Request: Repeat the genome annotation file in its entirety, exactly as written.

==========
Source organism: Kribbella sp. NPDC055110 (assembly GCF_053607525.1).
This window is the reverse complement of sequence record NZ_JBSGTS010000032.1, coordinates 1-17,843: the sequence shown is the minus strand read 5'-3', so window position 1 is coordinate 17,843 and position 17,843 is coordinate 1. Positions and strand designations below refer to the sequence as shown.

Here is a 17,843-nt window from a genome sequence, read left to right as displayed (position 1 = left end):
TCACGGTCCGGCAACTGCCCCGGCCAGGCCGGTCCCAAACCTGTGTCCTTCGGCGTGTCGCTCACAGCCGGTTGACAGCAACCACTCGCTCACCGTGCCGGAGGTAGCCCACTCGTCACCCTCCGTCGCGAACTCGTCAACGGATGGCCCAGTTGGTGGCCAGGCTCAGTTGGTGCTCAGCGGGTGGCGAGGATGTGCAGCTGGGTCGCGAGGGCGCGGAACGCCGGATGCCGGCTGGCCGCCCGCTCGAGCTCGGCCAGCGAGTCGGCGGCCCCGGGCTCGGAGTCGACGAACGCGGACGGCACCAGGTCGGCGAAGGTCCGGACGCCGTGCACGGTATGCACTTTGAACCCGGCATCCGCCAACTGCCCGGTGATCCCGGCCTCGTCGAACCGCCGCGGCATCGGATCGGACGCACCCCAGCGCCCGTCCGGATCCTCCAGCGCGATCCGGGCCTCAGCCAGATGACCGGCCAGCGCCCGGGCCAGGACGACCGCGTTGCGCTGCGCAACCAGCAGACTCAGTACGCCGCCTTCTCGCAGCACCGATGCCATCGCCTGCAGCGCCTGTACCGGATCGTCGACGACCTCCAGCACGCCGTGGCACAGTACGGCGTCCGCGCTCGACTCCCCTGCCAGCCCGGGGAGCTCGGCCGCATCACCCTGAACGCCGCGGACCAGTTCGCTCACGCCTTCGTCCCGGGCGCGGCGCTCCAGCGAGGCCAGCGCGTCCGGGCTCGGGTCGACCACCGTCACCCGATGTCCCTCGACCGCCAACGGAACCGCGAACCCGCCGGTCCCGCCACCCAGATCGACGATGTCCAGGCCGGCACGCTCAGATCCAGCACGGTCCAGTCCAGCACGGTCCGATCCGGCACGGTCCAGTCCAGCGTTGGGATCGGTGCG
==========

Source organism: Kribbella sp. NPDC055110 (assembly GCF_053607525.1).
This window is the reverse complement of sequence record NZ_JBSGTS010000032.1, coordinates 1-17,843: the sequence shown is the minus strand read 5'-3', so window position 1 is coordinate 17,843 and position 17,843 is coordinate 1. Positions and strand designations below refer to the sequence as shown.

Here is a 17,843-nt window from a genome sequence, read left to right as displayed (position 1 = left end):
TCACGGTCCGGCAACTGCCCCGGCCAGGCCGGTCCCAAACCTGTGTCCTTCGGCGTGTCGCTCACAGCCGGTTGACAGCAACCACTCGCTCACCGTGCCGGAGGTAGCCCACTCGTCACCCTCCGTCGCGAACTCGTCAACGGATGGCCCAGTTGGTGGCCAGGCTCAGTTGGTGCTCAGCGGGTGGCGAGGATGTGCAGCTGGGTCGCGAGGGCGCGGAACGCCGGATGCCGGCTGGCCGCCCGCTCGAGCTCGGCCAGCGAGTCGGCGGCCCCGGGCTCGGAGTCGACGAACGCGGACGGCACCAGGTCGGCGAAGGTCCGGACGCCGTGCACGGTATGCACTTTGAACCCGGCATCCGCCAACTGCCCGGTGATCCCGGCCTCGTCGAACCGCCGCGGCATCGGATCGGACGCACCCCAGCGCCCGTCCGGATCCTCCAGCGCGATCCGGGCCTCAGCCAGATGACCGGCCAGCGCCCGGGCCAGGACGACCGCGTTGCGCTGCGCAACCAGCAGACTCAGTACGCCGCCTTCTCGCAGCACCGATGCCATCGCCTGCAGCGCCTGTACCGGATCGTCGACGACCTCCAGCACGCCGTGGCACAGTACGGCGTCCGCGCTCGACTCCCCTGCCAGCCCGGGGAGCTCGGCCGCATCACCCTGAACGCCGCGGACCAGTTCGCTCACGCCTTCGTCCCGGGCGCGGCGCTCCAGCGAGGCCAGCGCGTCCGGGCTCGGGTCGACCACCGTCACCCGATGTCCCTCGACCGCCAACGGAACCGCGAACCCGCCGGTCCCGCCACCCAGATCGACGATGTCCAGGCCGGCACGCTCAGATCCAGCACGGTCCAGTCCAGCACGGTCCGATCCGGCACGGTCCAGTCCAGCGTTGGGATCGGTGCG